Ethics And Dissemination: Ethics approval has been granted by the National Research Ethics Service (NRES) Committee Yorkshire and The Humber - Bradford Leeds Research Ethics Committee; approved 26 April 2017; (REC reference: 17/YH/0055). There is planned publication of a monograph in National Institute for Health Research journals and main trial results and associated papers in high-impact peer-reviewed journals.

Trial Registration Number: ISRCTN64926597; registered on 6 June 2017.
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http://dx.doi.org/10.1136/bmjopen-2019-035947DOI Listing
http://www.ncbi.nlm.nih.gov/pmc/articles/PMC7245399PMC
April 2020

Infective Endocarditis in Patients With Intestinal Failure: Experience From a National Referral Center.

JPEN J Parenter Enteral Nutr 2021 02 13;45(2):309-317. Epub 2020 Apr 13.

Intestinal Failure Unit, Salford Royal Foundation Trust, Salford, UK.

Background: Infective endocarditis (IE) is a recognized complication of central line-associated bloodstream infection (CLABSI). Central venous access devices (CVADs) are essential for the delivery of long-term parenteral nutrition (PN), yet there are no published data as to the prevalence, characteristics and outcomes of IE in this population.

Methods: A prospectively maintained database of patients with intestinal failure (IF) types 2 and 3, managed by a national intestinal failure center between January 2010 and December 2018, was analyzed retrospectively and relevant factors extracted from case records.

Results: A total of 745 patients with IF and CVADs in situ on admission, or placed during their stay, were admitted over the duration of this study, 640 with type 2 IF and 105 with type 3 IF. Two hundred eighty-two echocardiograms were performed to investigate potential IE associated with a CLABSI event. Four cases of IE were identified in the entire cohort of 782,666 catheter days (IE incidence rate: 0.005 per 1000 catheter days and 187 per 100,000 person-years for the entire cohort; 0.048 per 1000 inpatient catheter days for acute type 2 IF, 0.0026 per 1000 outpatient catheter days [ie, 99 per 100,000 person-years for outpatients with type 3 IF]).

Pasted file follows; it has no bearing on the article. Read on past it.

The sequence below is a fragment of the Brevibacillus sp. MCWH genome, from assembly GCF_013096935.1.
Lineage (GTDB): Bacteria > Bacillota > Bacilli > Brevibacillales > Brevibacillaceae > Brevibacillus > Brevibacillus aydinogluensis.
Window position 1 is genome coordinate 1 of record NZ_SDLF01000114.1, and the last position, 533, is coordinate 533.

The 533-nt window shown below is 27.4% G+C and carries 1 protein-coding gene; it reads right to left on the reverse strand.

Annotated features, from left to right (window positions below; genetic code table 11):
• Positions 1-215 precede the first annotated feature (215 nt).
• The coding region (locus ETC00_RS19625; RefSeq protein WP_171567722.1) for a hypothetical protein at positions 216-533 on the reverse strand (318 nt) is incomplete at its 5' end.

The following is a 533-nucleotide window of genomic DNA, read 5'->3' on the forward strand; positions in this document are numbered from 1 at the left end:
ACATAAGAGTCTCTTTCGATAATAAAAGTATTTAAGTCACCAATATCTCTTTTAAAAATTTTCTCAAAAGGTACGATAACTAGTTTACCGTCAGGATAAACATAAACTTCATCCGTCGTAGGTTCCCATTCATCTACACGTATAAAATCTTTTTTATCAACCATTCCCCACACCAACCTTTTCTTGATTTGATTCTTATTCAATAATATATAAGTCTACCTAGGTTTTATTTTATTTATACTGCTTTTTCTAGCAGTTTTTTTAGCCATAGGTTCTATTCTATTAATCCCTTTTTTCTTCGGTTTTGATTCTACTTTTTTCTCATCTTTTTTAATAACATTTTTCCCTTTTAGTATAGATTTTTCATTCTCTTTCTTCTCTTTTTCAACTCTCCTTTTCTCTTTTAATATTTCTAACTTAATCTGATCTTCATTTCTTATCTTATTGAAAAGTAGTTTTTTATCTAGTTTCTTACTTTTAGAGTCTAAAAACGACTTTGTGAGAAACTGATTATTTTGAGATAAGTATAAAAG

Conclusion: IE is rare in the type 3 IF population and a rare consequence of CLABSI in inpatient acute type 2 IF. However, mortality and morbidity are high. Routine echocardiography may not be warranted for investigation of CLABSI unless there is a high risk of IE or a virulent organism is involved.
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http://dx.doi.org/10.1002/jpen.1828DOI Listing
February 2021

Cost-effectiveness of superabsorbent wound dressing versus standard of care in patients with moderate-to-highly exuding leg ulcers.

J Wound Care 2020 Apr;29(4):235-246

Hartmann Group, Heidenheim, Germany.

Objective: To determine the cost-effectiveness/utility of a superabsorbent wound dressing (Zetuvit Plus Silicone) versus the current standard of care (SoC) dressings, from the NHS perspective in England, in patients with moderate-to-high exudating leg ulcers.

Method: A model-based economic evaluation was conducted to analyse the cost-effectiveness/utility of a new intervention. We used a microsimulation state-transition model with a time horizon of six months and a cycle length of one week. The model uses a combination of incidence base and risk prediction approach to inform transition probabilities. All clinical efficiency, health-related quality of life (HRQoL), cost and resource use inputs were informed by conducting a systematic review of UK specific literature.

Results: Treatment with the superabsorbent dressing leads to a total expected cost per patient for a six month period of £2887, associated with 15.933 expected quality adjusted life weeks and 10.9% healing rate. When treated with SoC, the total expected cost per patient for a six month period is £3109, 15.852 expected quality adjusted life weeks and 8% healing rate. Therefore, the superabsorbent dressing leads to an increase in quality-adjusted life weeks, an increase in healing rate by 2.9% and a cost-saving of £222 per single average patient over six months. Results of several scenario analyses, one-way deterministic sensitivity analysis, and probabilistic sensitivity analysis confirmed the robustness of base-case results. The probabilistic analysis confirmed that, in any combination of variable values, the superabsorbent dressing leads to cost saving results.